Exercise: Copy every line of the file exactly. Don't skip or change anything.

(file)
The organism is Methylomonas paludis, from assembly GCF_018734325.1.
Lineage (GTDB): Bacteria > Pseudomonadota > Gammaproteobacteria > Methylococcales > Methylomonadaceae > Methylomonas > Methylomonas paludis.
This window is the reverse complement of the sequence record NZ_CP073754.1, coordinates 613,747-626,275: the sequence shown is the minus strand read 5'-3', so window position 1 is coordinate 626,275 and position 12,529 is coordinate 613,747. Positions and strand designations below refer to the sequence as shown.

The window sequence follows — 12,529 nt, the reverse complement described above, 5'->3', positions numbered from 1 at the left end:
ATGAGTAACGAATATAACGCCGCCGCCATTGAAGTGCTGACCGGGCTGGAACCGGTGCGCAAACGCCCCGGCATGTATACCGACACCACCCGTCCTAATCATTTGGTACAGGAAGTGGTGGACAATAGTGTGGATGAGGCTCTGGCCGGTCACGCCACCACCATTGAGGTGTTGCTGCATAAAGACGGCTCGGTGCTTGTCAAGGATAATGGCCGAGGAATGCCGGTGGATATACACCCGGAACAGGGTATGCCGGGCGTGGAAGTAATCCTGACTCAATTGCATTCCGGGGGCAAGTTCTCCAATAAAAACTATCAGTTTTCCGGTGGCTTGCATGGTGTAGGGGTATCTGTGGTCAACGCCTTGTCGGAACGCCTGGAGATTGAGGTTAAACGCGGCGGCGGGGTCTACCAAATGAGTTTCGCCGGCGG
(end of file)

The organism is Methylomonas paludis, from assembly GCF_018734325.1.
Lineage (GTDB): Bacteria > Pseudomonadota > Gammaproteobacteria > Methylococcales > Methylomonadaceae > Methylomonas > Methylomonas paludis.
This window is the reverse complement of the sequence record NZ_CP073754.1, coordinates 613,747-626,275: the sequence shown is the minus strand read 5'-3', so window position 1 is coordinate 626,275 and position 12,529 is coordinate 613,747. Positions and strand designations below refer to the sequence as shown.

The window sequence follows — 12,529 nt, the reverse complement described above, 5'->3', positions numbered from 1 at the left end:
ATGAGTAACGAATATAACGCCGCCGCCATTGAAGTGCTGACCGGGCTGGAACCGGTGCGCAAACGCCCCGGCATGTATACCGACACCACCCGTCCTAATCATTTGGTACAGGAAGTGGTGGACAATAGTGTGGATGAGGCTCTGGCCGGTCACGCCACCACCATTGAGGTGTTGCTGCATAAAGACGGCTCGGTGCTTGTCAAGGATAATGGCCGAGGAATGCCGGTGGATATACACCCGGAACAGGGTATGCCGGGCGTGGAAGTAATCCTGACTCAATTGCATTCCGGGGGCAAGTTCTCCAATAAAAACTATCAGTTTTCCGGTGGCTTGCATGGTGTAGGGGTATCTGTGGTCAACGCCTTGTCGGAACGCCTGGAGATTGAGGTTAAACGCGGCGGCGGGGTCTACCAAATGAGTTTCGCCGGCGG